So Yesterday I made the last part of my outfit for Antichrist on Friday!
The mask! I still need to attach the beak properly as it's held on with pins there.
I had none of the correct backing to make a fully lace mask, so initially I tried embroidering it onto some sheer brocade. The first piece came out fine but the second ripped so I tried again on cotton.
This ended up working out way better, and it's actually prettier than it would have been if the sheer brocade had worked out.
I did it, I watched it, here's a hint at my feelings:
Queen Victorian and John Brown, Balmoral, 1863
I have had never watched The Great British Sewing Bee before last night, the whole of the first couple of series always clashed with other things I wanted to watch and the general premise always came off like a half baked Project Catwalk, but this episode was about corsets and seemed to have caused quite the uproar amongst my corset making friends so I thought I had better give it a go.
The whole thing gets off to a great start when the voiceover, presenter and judges insist on calling the contestants "Sew-ers", I realise none of them are professional tailors, but sew-ers? Really? This is uncomfortably close to "sewers" and sets the tone for the corset challenge really.
I shit you not...
There's a glimpse of a "corset" in the introduction to the challenge.., Oh Singer what the hell am I looking at?
"This week's challenge is structure, we'd like you to make a boned corset."
In four hours.
With no instruction.
I see where all the faceplanting came from now.
"Have any of you ever made a corset before?" asks one of the judges, one of the contestants blushes scarlet and mentions he once made a leather corset, there is much giggling.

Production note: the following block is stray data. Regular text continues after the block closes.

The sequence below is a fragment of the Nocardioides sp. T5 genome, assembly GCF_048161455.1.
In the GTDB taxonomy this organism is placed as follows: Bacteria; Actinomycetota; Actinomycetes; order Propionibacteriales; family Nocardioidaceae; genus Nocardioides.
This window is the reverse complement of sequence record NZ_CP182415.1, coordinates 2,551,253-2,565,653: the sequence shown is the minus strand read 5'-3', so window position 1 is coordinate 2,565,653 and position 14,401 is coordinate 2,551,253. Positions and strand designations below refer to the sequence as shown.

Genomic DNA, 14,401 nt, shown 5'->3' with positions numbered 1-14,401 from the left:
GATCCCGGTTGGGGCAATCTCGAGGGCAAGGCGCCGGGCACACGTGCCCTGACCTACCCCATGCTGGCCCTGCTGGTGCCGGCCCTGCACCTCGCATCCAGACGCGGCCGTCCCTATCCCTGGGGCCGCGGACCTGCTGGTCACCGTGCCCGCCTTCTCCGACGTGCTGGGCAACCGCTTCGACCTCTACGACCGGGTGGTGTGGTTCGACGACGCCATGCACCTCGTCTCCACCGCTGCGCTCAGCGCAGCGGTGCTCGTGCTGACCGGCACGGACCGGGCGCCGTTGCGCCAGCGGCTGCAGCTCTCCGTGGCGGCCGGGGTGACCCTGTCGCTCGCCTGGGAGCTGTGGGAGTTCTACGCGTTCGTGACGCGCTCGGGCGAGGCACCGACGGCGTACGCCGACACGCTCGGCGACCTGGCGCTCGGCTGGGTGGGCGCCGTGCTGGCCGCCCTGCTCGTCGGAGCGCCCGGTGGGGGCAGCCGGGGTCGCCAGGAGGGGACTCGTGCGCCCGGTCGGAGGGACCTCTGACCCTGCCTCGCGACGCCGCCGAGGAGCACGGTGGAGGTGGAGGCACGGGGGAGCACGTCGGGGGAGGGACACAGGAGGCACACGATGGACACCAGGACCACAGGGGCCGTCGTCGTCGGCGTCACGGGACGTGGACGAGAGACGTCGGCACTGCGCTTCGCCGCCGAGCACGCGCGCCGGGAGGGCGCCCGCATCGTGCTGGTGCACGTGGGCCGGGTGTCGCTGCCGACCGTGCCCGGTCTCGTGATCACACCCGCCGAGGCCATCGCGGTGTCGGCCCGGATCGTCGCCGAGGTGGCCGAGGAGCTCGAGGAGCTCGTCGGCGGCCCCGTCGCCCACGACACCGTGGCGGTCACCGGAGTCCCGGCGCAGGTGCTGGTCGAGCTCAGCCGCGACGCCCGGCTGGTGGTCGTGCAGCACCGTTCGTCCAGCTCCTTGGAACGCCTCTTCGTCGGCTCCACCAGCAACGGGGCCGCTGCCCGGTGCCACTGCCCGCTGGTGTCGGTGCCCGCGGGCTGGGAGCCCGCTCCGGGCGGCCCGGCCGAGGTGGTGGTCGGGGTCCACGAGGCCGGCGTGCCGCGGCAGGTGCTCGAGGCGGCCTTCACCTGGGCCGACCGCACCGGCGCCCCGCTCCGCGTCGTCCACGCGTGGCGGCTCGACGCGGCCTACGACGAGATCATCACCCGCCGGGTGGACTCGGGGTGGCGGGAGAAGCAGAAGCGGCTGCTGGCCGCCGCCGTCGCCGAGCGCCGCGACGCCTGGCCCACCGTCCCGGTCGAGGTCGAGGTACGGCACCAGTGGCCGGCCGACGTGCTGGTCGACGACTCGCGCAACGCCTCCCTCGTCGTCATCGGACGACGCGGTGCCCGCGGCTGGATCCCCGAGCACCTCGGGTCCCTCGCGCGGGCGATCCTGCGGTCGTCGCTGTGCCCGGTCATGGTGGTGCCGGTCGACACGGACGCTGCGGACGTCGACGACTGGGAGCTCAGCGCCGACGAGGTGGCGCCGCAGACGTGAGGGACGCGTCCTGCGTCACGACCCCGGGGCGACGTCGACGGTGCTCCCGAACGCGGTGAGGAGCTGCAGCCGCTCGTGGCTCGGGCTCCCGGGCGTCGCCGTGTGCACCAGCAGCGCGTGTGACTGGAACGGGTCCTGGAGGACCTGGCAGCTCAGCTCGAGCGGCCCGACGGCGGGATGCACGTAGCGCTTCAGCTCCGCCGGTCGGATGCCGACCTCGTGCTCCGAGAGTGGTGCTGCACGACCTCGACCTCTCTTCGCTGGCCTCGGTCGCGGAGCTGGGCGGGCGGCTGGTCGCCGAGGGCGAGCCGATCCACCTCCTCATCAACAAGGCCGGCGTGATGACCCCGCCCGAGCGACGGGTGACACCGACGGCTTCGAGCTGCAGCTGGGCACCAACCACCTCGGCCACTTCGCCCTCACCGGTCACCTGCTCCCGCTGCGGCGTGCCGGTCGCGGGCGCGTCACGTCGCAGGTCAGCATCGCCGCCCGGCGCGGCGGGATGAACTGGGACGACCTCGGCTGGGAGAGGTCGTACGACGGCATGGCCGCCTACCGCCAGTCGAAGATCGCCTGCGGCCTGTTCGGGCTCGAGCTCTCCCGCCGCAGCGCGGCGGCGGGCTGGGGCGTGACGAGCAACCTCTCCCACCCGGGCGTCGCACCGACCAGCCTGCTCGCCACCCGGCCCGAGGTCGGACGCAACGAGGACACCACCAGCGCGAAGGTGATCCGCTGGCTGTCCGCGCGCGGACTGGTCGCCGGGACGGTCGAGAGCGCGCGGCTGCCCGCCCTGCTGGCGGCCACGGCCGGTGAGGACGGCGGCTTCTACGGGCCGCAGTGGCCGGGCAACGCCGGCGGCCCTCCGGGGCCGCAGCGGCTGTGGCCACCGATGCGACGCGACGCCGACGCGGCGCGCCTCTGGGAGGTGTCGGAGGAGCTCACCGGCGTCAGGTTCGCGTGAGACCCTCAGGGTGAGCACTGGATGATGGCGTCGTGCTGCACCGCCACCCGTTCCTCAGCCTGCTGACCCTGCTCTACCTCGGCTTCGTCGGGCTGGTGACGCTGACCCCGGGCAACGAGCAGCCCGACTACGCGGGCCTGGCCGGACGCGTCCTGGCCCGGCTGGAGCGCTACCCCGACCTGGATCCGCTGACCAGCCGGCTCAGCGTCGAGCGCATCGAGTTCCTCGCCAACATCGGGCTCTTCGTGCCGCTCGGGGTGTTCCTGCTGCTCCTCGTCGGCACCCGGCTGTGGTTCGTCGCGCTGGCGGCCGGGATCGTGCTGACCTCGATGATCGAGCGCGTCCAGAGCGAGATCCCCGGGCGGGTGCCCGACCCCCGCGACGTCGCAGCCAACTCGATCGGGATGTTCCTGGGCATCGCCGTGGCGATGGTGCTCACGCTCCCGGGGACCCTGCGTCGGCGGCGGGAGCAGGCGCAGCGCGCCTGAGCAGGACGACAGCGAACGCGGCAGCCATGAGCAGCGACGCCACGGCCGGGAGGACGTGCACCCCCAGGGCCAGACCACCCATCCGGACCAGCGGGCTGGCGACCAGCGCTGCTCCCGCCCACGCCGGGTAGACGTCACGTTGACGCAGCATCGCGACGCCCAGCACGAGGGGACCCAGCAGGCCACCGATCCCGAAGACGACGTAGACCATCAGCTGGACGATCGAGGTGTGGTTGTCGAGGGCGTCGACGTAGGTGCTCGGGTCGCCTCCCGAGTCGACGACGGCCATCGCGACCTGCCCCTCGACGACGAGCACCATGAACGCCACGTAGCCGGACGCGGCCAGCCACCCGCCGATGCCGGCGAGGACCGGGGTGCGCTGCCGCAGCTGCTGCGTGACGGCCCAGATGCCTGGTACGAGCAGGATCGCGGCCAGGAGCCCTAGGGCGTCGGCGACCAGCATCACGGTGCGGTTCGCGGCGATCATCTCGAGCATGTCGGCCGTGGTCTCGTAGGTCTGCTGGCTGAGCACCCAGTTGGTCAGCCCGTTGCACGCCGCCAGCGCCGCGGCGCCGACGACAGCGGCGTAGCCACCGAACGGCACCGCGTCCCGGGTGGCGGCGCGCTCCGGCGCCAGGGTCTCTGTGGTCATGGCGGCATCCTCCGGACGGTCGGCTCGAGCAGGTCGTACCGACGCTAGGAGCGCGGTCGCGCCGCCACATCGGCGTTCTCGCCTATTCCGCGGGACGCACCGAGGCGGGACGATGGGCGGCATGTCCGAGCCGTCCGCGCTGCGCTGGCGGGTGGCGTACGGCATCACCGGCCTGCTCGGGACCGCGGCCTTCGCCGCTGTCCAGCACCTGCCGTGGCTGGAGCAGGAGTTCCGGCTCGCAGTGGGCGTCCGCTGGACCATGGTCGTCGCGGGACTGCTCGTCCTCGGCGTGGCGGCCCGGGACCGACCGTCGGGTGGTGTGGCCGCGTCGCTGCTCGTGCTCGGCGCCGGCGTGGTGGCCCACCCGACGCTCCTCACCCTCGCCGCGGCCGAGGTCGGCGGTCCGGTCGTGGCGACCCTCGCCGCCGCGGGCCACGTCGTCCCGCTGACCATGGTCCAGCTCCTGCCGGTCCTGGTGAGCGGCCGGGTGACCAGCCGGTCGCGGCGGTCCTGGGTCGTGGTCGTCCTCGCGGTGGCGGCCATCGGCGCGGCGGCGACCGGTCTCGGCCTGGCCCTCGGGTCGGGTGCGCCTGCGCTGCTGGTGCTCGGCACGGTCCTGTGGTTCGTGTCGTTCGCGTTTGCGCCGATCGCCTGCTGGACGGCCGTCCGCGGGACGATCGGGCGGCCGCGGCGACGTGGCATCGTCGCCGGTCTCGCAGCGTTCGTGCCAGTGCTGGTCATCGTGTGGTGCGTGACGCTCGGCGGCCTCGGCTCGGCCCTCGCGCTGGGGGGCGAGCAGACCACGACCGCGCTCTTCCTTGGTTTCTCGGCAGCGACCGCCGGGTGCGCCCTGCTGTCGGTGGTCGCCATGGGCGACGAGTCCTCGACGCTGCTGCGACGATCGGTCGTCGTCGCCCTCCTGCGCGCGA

One of the judges correctly mentions that a corset needs to be able to change the shape of a wearers body, so knowing that they know this I am utterly mystified as to why they thought it would be a good idea to challenge a group of hobbiests to make a corset in four hours, without proper instruction, without coutil, without any flat steels (yes this was my favourite part of the car crash, the only boning they were given were pre-cut spirals), and with only a single layer of a fashion fabric?
The demonstration model (which presumably WAS made by someone claiming to be a professional) managed the impossible... It actually made Corsets UK/ Corset Story/ Punk69 look pretty damn good in comparison.
I begin to question life itself.
A couple of the contestants decided to go for some brocades that seem to be recycled curtains, I can't get over the curtain-yness but I decide they'll probably end up being the best looking bodices (I refuse to say corset) as they'll at least hold a little bit of structure.
One of the contestants ended up making something that looked eerily like that knock off of the What Katie Did corset that pops up all over ebay and Ali Baba.
The What Katie Did Corset appears in the above video from 4:07
Unsurprisingly once the bodices were finished, much like I predicted they're all pretty wrinkly, with the brocade ones being the least wrinkled. I'm really trying very hard not to be too hard on the contestants as it's not their fault that whoever set the challenge is a complete imbecile.